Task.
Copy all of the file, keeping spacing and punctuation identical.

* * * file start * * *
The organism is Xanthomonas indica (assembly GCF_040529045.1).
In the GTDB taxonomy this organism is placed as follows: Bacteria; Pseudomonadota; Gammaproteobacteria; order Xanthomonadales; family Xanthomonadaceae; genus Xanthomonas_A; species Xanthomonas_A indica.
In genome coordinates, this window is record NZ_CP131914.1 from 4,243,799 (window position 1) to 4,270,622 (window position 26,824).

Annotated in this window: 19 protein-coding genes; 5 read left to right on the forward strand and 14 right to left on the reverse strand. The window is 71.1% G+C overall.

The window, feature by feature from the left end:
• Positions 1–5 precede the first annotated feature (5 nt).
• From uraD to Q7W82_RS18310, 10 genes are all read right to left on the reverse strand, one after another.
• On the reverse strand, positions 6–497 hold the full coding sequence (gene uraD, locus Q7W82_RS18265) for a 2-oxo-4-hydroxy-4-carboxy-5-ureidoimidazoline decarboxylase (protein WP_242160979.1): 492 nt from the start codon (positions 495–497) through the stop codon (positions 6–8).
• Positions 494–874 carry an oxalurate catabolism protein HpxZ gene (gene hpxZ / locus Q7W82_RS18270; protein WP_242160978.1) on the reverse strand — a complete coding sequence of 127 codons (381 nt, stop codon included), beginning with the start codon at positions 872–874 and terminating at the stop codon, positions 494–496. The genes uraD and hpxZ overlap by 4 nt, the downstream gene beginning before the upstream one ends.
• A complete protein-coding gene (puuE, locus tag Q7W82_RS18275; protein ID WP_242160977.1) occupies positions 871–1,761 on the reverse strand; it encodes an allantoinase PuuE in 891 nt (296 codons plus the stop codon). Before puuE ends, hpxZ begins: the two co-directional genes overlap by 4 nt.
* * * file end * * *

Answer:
The organism is Xanthomonas indica (assembly GCF_040529045.1).
In the GTDB taxonomy this organism is placed as follows: Bacteria; Pseudomonadota; Gammaproteobacteria; order Xanthomonadales; family Xanthomonadaceae; genus Xanthomonas_A; species Xanthomonas_A indica.
In genome coordinates, this window is record NZ_CP131914.1 from 4,243,799 (window position 1) to 4,270,622 (window position 26,824).

Annotated in this window: 19 protein-coding genes; 5 read left to right on the forward strand and 14 right to left on the reverse strand. The window is 71.1% G+C overall.

The window, feature by feature from the left end:
• Positions 1–5 precede the first annotated feature (5 nt).
• From uraD to Q7W82_RS18310, 10 genes are all read right to left on the reverse strand, one after another.
• On the reverse strand, positions 6–497 hold the full coding sequence (gene uraD, locus Q7W82_RS18265) for a 2-oxo-4-hydroxy-4-carboxy-5-ureidoimidazoline decarboxylase (protein WP_242160979.1): 492 nt from the start codon (positions 495–497) through the stop codon (positions 6–8).
• Positions 494–874 carry an oxalurate catabolism protein HpxZ gene (gene hpxZ / locus Q7W82_RS18270; protein WP_242160978.1) on the reverse strand — a complete coding sequence of 127 codons (381 nt, stop codon included), beginning with the start codon at positions 872–874 and terminating at the stop codon, positions 494–496. The genes uraD and hpxZ overlap by 4 nt, the downstream gene beginning before the upstream one ends.
• A complete protein-coding gene (puuE, locus tag Q7W82_RS18275; protein ID WP_242160977.1) occupies positions 871–1,761 on the reverse strand; it encodes an allantoinase PuuE in 891 nt (296 codons plus the stop codon). Before puuE ends, hpxZ begins: the two co-directional genes overlap by 4 nt.